Networking for freelancers: Our 8 best tips
While you might be the most talented freelancer in the world, if you just sit at home waiting for jobs to fall into your lap, instead of letting potential clients know of your existence and how skilled or experienced you are at work, you will most likely struggle to land jobs.
The really successful freelancers aren´t necessarily the ones with the most talent - they are the people who tell the world what they can do and get new customers. Ultimately, being a freelancer is, to a large extent, a ´people´s business´ - you get the best jobs through contacts from your own network. So if you want to advance your career as a freelancer, you should learn to network. Our 8 tips are definitely a good start:
Tip 1: Choose the right event
Especially at the beginning of your freelance career, many people make the following mistakes: You attend almost every virtual or physical event in the hope of acquiring customers for your own projects. The chance of finding exactly the customers who really suit you at events is not the same everywhere. Especially not if you mainly go where there are only colleagues who, like you, are on the hunt for customers. In order to get serious customers, it is better to choose an event where you meet people who are already where you want to be and also companies that have the money to hire you.
Tip 2: Don´t necessarily think of it as “networking”
If you impose on yourself before attending an event the idea that you absolutely have to network now, that can create a lot of pressure and make your appearance and connection with people appear to be forced. Instead, tell yourself that you are going to an event to get out of the house and socialize, or to get support from other freelancers. Ultimately, nobody wants to give someone an assignment who is practically begging for it.
Tip 3: Have a clear goal when networking
It might sound strange to set goals for networking, but this approach can be really helpful. Only when you know the direction that you are heading can you meet people who will help you along the way. These goals can be, for example, the search for a support network, a mentor or for further assignments. Remember to communicate your goals clearly too.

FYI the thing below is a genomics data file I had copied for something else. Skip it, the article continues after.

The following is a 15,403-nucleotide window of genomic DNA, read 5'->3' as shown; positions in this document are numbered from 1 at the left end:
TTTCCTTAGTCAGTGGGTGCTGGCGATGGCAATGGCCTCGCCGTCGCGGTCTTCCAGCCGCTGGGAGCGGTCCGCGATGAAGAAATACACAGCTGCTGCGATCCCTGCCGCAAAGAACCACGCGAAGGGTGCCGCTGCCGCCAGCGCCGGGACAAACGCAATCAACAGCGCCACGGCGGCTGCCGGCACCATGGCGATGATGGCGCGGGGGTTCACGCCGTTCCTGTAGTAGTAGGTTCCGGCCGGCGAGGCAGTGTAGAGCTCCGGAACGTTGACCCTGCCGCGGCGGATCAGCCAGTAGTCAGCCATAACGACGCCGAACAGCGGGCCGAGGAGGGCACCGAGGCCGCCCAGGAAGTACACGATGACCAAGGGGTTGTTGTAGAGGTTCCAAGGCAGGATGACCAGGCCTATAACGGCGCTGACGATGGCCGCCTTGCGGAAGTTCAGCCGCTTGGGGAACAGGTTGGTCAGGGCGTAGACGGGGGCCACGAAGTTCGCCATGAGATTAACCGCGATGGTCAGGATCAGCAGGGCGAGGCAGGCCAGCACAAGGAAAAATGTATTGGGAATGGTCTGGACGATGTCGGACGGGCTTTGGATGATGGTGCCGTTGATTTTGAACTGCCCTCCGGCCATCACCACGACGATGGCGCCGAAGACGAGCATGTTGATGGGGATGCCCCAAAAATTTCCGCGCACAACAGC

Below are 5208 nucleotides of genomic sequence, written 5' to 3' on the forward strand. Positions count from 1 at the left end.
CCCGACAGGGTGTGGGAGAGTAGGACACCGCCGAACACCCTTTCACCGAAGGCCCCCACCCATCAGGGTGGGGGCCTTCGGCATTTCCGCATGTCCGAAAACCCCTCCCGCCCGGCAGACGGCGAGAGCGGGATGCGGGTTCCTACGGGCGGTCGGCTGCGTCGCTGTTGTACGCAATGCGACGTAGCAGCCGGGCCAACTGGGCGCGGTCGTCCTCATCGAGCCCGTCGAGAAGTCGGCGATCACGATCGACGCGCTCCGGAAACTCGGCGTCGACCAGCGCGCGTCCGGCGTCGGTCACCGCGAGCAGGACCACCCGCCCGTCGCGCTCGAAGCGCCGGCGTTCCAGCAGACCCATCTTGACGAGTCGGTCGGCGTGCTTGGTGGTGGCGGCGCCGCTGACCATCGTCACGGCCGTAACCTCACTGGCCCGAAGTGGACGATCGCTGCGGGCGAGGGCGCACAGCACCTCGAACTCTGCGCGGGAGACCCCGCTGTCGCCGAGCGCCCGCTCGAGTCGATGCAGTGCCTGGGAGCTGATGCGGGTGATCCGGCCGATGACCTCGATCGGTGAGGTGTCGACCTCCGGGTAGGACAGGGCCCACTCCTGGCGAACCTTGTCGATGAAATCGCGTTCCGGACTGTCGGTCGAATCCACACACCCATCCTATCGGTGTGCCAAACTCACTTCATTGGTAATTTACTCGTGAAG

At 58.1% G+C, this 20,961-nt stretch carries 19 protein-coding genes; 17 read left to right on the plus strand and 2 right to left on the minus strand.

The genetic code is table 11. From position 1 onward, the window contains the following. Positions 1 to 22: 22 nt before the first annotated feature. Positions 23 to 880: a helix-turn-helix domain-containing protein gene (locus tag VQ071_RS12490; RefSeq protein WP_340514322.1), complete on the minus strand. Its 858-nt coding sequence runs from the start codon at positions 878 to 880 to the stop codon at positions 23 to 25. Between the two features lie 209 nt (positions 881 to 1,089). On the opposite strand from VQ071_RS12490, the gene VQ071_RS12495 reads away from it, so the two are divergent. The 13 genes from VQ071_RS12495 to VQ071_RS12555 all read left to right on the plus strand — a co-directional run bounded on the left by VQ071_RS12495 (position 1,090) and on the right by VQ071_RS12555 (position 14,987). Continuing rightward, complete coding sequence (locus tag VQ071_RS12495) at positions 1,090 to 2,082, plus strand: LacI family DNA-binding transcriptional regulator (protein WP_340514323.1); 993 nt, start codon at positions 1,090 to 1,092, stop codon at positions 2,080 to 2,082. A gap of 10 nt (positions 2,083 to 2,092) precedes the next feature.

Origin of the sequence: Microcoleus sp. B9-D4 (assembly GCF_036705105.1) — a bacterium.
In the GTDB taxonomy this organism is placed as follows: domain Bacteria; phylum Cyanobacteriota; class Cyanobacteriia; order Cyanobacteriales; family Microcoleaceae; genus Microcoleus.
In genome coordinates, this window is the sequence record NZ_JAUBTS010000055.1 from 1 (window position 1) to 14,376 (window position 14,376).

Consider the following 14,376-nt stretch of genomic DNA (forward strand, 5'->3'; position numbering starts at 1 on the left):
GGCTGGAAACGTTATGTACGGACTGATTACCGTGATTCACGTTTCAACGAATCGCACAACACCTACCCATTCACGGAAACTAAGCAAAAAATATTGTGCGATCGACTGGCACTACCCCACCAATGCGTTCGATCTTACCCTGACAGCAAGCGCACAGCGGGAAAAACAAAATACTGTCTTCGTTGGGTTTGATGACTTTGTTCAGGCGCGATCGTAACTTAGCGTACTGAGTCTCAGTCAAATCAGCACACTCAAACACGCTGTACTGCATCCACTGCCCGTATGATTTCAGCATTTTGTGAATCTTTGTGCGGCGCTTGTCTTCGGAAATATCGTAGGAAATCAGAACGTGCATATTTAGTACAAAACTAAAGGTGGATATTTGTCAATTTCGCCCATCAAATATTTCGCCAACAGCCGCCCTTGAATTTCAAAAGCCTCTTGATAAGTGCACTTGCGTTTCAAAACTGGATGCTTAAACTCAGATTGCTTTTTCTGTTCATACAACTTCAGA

Tip 4: Stay in touch
To get the most out of networking, stay connected after exchanging contacts. It is best not to wait too long for this, but rather send a short message the next day in which you tie in with the conversation and, if necessary, arrange a first meeting (it can be a virtual meeting). These so-called follow-ups are often more effective than one would think - you will be remembered as a professional networker and thus show your counterpart that you mean business.
Tip 5: Work in a co-working space
In co-working spaces, one can meet many interesting people from different industries. By sharing an office with other freelancers, your network often grows by itself.
Tip 6: Keep in touch with former colleagues and customers
When you start freelance work, it is advisable to keep in touch with former employees. Your ex-colleagues already know you and your professional qualifications, which can be a great advantage for you. Invite your former colleagues to become part of your LinkedIn or other social and business network.
Tip 7: Be prepared for opportunities
You may be familiar with the saying, "Happiness comes when preparation meets opportunity" - should you be given an opportunity to spend some time with someone who could make a positive difference to your career, it should not be missed. Always be clear about your goals and prepare a brief summary of what you are doing and why you are so good at it. Then, if you get the chance to impress someone, you can do that too.
Tip 8: Give speeches and conduct workshops
Prove your authority and professional competence by giving lectures and workshops on topics that you can master as if you were asleep. This is the best way to gradually build up a positive reputation as an expert in your field and thereby increase your chances of attracting new customers. When you are starting out in this aspect, it can be worthwhile to speak or conduct workshops for free to build up your reputation and network.
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This article was published in the Australia Freelance Market News 82.